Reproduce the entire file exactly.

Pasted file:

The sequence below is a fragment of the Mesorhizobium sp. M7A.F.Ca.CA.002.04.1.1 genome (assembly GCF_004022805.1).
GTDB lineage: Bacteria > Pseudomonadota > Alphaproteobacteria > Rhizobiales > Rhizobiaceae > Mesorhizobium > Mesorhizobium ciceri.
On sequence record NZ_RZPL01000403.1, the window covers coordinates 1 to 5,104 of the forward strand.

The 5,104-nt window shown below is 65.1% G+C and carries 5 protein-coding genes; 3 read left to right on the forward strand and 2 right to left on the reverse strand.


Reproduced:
The sequence below is a fragment of the Mesorhizobium sp. M7A.F.Ca.CA.002.04.1.1 genome (assembly GCF_004022805.1).
GTDB lineage: Bacteria > Pseudomonadota > Alphaproteobacteria > Rhizobiales > Rhizobiaceae > Mesorhizobium > Mesorhizobium ciceri.
On sequence record NZ_RZPL01000403.1, the window covers coordinates 1 to 5,104 of the forward strand.

The 5,104-nt window shown below is 65.1% G+C and carries 5 protein-coding genes; 3 read left to right on the forward strand and 2 right to left on the reverse strand.